Design Gets Political
When we first put “The Crossover Issue” on our 2018 editorial calendar—back in August of last year—of course we
were thinking of all the ways in which design is
reaching out across sectors. We don’t need to
tell you that is happening. We hear all the time
about how healthcare is looking at hospitality,
office space is looking at residential, etc. As
technology advances to give us products that
fulfill standards across the board and as our
spaces become more intermixed, it makes
sense that we’ll see the boundaries start to blur
between the aesthetics of designed spaces.
We tried to highlight those industry crossovers
in this issue. For example, the new Mass General
facility in Boston took cues from its industrial
neighbors (Product in Placement, p. 48); the
Kimpton Everly Hotel took a page from the
history books with mod-inspired details (How I
Sourced It, p. 52); and of course Sources
covers everything from the latest releases to
the products that will bring that resimercial
feeling to any interior (p. 24).
However, writing this a month since the
Stoneman Douglas school shooting and
watching the aftermath unfold, it’s important to
notice all the ways in which interior design and
architecture cross over into less tangible spaces
in our psyche: design as safety, security, and as
a participant in the moral discussions of good
and bad—whether or not it wants to be.
The built environment is political. It always
has been. History has seen great monoliths built
to show a nation’s power and grand places of
worship burnt to the ground as acts of war.
During the Civil Rights era, bathrooms and
diner counters became the staging places of
political protest. Union workers picket in front
of buildings that become the representation
of the company itself. Institutions consider
changing the names of structures out of respect
or in light of revelations about the namesakes’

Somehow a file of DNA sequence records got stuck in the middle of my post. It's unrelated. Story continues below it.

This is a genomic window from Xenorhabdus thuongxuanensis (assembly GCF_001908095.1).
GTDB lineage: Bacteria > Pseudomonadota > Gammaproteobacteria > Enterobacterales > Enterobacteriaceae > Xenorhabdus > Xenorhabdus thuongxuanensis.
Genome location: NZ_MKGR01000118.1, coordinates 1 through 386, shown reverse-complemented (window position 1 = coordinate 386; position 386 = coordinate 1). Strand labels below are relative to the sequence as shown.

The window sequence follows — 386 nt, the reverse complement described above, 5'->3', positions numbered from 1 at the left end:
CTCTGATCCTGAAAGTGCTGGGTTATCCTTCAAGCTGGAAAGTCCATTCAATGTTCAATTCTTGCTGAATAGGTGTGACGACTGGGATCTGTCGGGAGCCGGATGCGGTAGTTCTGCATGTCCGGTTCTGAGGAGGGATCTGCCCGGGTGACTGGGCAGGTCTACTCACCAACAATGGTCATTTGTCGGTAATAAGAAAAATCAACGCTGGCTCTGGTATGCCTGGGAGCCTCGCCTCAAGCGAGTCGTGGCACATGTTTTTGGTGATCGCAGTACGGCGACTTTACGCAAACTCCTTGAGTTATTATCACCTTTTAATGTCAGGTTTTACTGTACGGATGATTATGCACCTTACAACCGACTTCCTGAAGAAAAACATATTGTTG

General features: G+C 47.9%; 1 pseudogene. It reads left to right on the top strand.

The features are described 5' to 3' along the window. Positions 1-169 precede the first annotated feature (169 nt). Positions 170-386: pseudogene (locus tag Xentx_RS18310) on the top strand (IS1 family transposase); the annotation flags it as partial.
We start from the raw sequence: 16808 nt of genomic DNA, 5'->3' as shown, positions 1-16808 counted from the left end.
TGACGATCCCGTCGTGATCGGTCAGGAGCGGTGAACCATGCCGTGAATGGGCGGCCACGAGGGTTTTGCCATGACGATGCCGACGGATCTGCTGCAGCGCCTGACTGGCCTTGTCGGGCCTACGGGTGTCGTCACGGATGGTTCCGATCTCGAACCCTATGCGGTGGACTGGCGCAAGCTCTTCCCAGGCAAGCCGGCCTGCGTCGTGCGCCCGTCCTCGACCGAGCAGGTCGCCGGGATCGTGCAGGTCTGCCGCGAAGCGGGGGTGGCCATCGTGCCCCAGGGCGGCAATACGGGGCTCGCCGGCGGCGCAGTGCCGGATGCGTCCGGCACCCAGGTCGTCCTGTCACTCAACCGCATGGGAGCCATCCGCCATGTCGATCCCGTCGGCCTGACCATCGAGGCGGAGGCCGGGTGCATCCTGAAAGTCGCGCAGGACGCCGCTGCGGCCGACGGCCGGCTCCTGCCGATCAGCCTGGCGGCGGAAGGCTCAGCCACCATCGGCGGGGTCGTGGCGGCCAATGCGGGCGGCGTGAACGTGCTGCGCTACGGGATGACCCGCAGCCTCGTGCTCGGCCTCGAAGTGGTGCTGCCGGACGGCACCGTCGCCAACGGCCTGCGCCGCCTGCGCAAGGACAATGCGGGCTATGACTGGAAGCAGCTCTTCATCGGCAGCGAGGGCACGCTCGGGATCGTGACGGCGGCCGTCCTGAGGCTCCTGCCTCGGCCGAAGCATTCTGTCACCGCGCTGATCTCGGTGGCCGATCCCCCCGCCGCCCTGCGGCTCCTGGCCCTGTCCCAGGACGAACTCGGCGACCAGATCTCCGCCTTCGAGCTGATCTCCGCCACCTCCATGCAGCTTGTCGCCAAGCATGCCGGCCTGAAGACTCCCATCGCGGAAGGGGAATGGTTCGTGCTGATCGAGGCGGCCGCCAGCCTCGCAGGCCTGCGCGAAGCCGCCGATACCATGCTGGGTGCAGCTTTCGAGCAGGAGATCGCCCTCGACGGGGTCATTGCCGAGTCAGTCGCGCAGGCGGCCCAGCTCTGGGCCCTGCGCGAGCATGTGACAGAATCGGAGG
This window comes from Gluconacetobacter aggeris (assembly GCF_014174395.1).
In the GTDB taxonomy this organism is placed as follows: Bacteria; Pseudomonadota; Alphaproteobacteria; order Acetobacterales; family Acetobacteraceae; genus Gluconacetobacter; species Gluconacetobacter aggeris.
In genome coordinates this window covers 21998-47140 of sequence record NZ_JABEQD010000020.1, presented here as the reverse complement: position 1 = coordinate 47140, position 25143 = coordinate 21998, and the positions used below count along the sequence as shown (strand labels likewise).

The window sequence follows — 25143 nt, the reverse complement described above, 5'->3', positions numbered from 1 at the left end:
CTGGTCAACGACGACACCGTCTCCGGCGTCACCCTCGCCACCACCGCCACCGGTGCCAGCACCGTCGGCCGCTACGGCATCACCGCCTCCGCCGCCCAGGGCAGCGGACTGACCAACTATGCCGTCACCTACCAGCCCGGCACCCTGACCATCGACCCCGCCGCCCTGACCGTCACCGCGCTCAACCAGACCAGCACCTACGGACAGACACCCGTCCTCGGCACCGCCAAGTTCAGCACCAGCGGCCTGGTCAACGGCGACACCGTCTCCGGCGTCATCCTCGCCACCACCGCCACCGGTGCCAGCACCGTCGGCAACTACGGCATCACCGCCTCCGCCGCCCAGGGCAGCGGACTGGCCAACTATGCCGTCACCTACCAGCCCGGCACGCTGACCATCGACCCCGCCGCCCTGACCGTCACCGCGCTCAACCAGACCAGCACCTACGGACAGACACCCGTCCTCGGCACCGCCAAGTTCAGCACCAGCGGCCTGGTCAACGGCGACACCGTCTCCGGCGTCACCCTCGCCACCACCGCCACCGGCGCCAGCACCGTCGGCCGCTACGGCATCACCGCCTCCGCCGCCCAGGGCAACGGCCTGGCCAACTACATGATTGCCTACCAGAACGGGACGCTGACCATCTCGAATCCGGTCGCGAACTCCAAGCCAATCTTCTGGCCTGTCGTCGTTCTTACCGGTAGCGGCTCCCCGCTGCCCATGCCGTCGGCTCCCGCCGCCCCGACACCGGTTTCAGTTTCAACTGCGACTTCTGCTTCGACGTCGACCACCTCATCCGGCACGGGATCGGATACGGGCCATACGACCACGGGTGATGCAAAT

The architectural and interior design world
is currently seeing the same movements. On
March 13, The New York Times reported that
architect Richard Meier, known for his work on the
Getty Center in Los Angeles in addition to many
other landmarks, has been accused of sexual
harassment by five women. The incidents, which
span from the 1980s onward, are disturbing and in
the #Me Too era the design world has to consider
the actions of members it has venerated. Part of
that discussion: What about the buildings?
If design wasn’t political, what has been built
wouldn’t matter. Buildings wouldn’t take people’s
names. Grand interiors wouldn’t be designed as
a statement of wealth and standing.
Of course, design’s influence is a broad
topic that can’t be adequately covered in this
issue alone but it was top of mind when writing
this month’s Report, “Design Responds to a
National Crisis,” which discusses the ways
interior design can make schools safer under
the threat of mass shootings (p. 18).
But while these examples are more bleak,
I want to ask our readers to consider all the
positive ways in which design can make an
impact on the world. The industry is embracing
sustainability, even as political tariffs and initiatives
makes that harder. Interiors have the ability to
embrace people and make them feel included.
Buildings can keep people safe.
This month, try to look at the world through
an understanding that design isn’t just a thing
but an action that ties together many facets of
the world, crossing boundaries in ways we don’t
Kadie Yale | Editor-in-Chief
interiors+sources® is dedicated to the advancement of the commercial interior design profession. It connects design professionals
with the projects, products, firms, and associations that shape the built environment and promotes the value of design services in the
creation of functional, sustainable, and aesthetically pleasing environments. Each issue delivers relevant and timely information that
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contributions are welcome from all members of the design industry.